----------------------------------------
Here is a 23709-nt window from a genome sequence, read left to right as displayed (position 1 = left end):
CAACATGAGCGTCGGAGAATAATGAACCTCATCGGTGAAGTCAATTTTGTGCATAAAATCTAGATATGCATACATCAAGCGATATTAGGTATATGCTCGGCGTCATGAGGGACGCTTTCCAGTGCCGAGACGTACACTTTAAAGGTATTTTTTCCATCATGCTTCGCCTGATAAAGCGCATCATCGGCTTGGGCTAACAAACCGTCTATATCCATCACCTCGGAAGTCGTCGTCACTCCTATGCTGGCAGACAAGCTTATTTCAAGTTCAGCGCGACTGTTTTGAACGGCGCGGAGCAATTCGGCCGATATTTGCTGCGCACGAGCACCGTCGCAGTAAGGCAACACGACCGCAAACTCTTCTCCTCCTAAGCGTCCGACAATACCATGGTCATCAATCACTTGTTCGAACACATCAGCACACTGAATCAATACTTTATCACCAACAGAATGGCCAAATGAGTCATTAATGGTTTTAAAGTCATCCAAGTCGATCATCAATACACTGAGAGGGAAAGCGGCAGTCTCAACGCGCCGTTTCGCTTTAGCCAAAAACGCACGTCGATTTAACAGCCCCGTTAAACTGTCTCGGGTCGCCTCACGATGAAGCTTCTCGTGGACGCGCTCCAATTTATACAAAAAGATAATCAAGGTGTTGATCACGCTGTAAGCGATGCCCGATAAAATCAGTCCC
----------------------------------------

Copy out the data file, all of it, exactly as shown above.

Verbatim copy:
Here is a 23709-nt window from a genome sequence, read left to right as displayed (position 1 = left end):
CAACATGAGCGTCGGAGAATAATGAACCTCATCGGTGAAGTCAATTTTGTGCATAAAATCTAGATATGCATACATCAAGCGATATTAGGTATATGCTCGGCGTCATGAGGGACGCTTTCCAGTGCCGAGACGTACACTTTAAAGGTATTTTTTCCATCATGCTTCGCCTGATAAAGCGCATCATCGGCTTGGGCTAACAAACCGTCTATATCCATCACCTCGGAAGTCGTCGTCACTCCTATGCTGGCAGACAAGCTTATTTCAAGTTCAGCGCGACTGTTTTGAACGGCGCGGAGCAATTCGGCCGATATTTGCTGCGCACGAGCACCGTCGCAGTAAGGCAACACGACCGCAAACTCTTCTCCTCCTAAGCGTCCGACAATACCATGGTCATCAATCACTTGTTCGAACACATCAGCACACTGAATCAATACTTTATCACCAACAGAATGGCCAAATGAGTCATTAATGGTTTTAAAGTCATCCAAGTCGATCATCAATACACTGAGAGGGAAAGCGGCAGTCTCAACGCGCCGTTTCGCTTTAGCCAAAAACGCACGTCGATTTAACAGCCCCGTTAAACTGTCTCGGGTCGCCTCACGATGAAGCTTCTCGTGGACGCGCTCCAATTTATACAAAAAGATAATCAAGGTGTTGATCACGCTGTAAGCGATGCCCGATAAAATCAGTCCC